To confirm that the genetic loci identified by QTL analysis could influence pathogen resistance, we made and tested NILs, which bear either an interval from the N2 strain introgressed into the HW strain or an interval from the HW strain introgressed into the N2 strain. We investigated the rami-1 and rami-4 loci, which should account for about 15% and 12% of the phenotypic variance respectively (S2 Table). We generated NILs for rami-1 and rami-4 where the N2 interval was introgressed in the HW strain and vice versa. We then infected these strains with N. parisii and quantified pathogen load by qRT-PCR. Compared to the N2 strain, NILs in the N2 background with the rami-1 or rami-4 locus from HW had on average a 44% or 36% reduction in pathogen load, respectively (Fig. 5B). When both rami-1 and rami-4 from HW were present in the N2 background there was a 62% reduction in pathogen load compared to N2. The opposite effect was seen for NILs that were made in the HW background with rami-1 or rami-4 from N2; i.e., these animals were more susceptible than HW. Compared to the HW strain, NILs with rami-1 or rami-4 from N2 were 39% and 31% more susceptible, respectively, and 67% more susceptible when rami-1 and rami-4 were combined (Fig. 5B). Additionally, we tested the rami-4 NIL in the N2 background for pathogen load with the FISH assay and found that with this assay as well, the rami-4 locus made N2 significantly more resistant to infection (S9 Fig.). Altogether, our results indicate that the rami-1 and rami-4 loci both additively promote C. elegans resistance to N. parisii.

Discussion

Our findings demonstrate that there is natural variation in C. elegans host defense against microsporidia infection. We used variation between the N2 and HW strains to characterize the phenotypic and genetic basis of resistance to N. parisii. Surprisingly, we found that intestinal epithelial cells can clear intracellular infection in the HW strain but only when infection occurs at a young age. We observed that infection has a large negative impact on progeny production if it occurs at a very young age but not at a later pre-reproductive age, delineating one potential evolutionary reason for the age-specific resistance we identified. We used RIAILs generated from crosses between the susceptible N2 strain and the resistant HW strain to identify four QTL that contribute to a complex genetic basis of resistance to a natural intracellular pathogen.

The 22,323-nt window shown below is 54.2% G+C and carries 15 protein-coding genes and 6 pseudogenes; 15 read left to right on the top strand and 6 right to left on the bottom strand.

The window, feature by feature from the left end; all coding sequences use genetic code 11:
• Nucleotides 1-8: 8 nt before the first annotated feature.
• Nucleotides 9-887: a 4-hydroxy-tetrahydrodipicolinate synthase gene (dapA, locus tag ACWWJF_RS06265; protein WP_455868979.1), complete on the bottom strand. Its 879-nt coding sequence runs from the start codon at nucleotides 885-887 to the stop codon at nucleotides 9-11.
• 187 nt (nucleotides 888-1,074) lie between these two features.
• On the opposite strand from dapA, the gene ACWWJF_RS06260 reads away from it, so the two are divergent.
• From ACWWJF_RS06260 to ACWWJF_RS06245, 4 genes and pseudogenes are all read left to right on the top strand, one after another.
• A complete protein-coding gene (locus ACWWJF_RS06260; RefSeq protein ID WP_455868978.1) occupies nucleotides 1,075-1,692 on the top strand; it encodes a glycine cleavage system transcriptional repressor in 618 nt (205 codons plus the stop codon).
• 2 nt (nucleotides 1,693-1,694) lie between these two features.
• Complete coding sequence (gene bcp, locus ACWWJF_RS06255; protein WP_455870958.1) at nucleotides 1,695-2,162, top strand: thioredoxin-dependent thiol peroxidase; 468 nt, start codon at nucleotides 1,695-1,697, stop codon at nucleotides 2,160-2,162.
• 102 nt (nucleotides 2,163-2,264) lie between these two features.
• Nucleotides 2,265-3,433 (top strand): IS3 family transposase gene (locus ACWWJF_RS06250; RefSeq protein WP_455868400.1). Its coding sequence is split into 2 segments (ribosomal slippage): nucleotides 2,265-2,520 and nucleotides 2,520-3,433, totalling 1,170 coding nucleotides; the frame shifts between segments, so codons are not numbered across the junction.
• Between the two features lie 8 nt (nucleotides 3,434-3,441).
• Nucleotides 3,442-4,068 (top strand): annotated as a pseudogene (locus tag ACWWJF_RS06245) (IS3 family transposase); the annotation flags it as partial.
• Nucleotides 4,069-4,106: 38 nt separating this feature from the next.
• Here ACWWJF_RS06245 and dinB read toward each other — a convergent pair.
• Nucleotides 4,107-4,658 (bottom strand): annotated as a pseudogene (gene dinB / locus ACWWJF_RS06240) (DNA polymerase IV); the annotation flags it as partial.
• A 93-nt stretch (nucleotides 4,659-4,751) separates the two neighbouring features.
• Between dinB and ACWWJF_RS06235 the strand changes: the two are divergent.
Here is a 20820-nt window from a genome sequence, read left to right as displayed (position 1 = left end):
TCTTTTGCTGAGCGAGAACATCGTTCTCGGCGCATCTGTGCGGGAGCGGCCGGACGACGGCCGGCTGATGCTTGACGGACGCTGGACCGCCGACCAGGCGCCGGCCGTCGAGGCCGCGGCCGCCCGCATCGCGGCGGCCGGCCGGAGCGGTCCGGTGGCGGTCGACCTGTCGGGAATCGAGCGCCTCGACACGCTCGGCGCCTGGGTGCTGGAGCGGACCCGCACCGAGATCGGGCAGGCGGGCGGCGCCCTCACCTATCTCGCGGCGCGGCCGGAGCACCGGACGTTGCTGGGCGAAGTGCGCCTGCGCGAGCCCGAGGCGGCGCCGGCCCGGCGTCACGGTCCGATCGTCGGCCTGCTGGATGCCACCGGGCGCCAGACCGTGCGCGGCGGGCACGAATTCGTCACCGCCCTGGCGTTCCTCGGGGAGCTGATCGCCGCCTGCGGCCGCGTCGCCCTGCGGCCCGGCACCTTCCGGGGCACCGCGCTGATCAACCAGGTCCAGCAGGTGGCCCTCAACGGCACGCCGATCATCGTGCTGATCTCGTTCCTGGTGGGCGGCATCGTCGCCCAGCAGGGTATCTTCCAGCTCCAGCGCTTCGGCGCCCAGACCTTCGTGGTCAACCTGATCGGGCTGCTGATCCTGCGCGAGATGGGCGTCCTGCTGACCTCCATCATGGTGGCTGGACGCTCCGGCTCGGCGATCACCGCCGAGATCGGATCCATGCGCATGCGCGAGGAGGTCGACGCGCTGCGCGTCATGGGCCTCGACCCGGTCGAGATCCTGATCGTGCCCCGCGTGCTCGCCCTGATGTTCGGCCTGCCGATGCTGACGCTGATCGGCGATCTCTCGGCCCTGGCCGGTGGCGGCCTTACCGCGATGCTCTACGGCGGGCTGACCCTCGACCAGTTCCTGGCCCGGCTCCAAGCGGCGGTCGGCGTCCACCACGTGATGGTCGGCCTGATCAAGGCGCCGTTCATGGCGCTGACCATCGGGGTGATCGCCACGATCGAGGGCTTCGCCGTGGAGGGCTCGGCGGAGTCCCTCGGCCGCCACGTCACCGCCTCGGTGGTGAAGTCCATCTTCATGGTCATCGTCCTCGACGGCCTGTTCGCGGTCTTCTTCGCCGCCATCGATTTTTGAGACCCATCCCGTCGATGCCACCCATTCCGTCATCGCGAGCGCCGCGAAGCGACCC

Age-related decline in immune response has been widely observed among animals [15], although our findings of loss of immune function at such an early, pre-reproductive stage are unusual. Most studies of immunosenescence focus on reproductive or post-reproductive animals. For example, a master regulator of immune defense in C. elegans is the p38 MAPK PMK-1, which has been shown to functionally decline around day six of adulthood [16], after reproduction has ended. In addition, the C. elegans JNK-like MAPK KGB-1 has a reversal in protective function beginning in adulthood [36]. Here, we made the surprising observation that the enhanced resistance of the HW strain to N. parisii infection is limited to very young animals, and that immunity to this pathogen declines well before animals have begun adulthood and production of progeny. Our analysis suggests that the absence of enhanced immunity in older, albeit pre-reproductive, HW animals may have been shaped by weakened selective pressure. Employing a strong immune response may have negative consequences, including metabolic costs and the potential for self-damage. In the absence of selective pressure imposed by infection on progeny production that we observed in older larvae, maintaining a robust immune response may be superfluous and costly to the evolutionary success of the individual. It is surprising that infection of older pre-reproductive animals led to sharp decreases in lifespan but not to significant decreases in production of progeny. Because older animals were not able to clear infection, perhaps resources at older age are reallocated from immunity to reproduction. Our data indicate a drastic decline in immune responses to pathogens that occur earlier than those results described in other studies.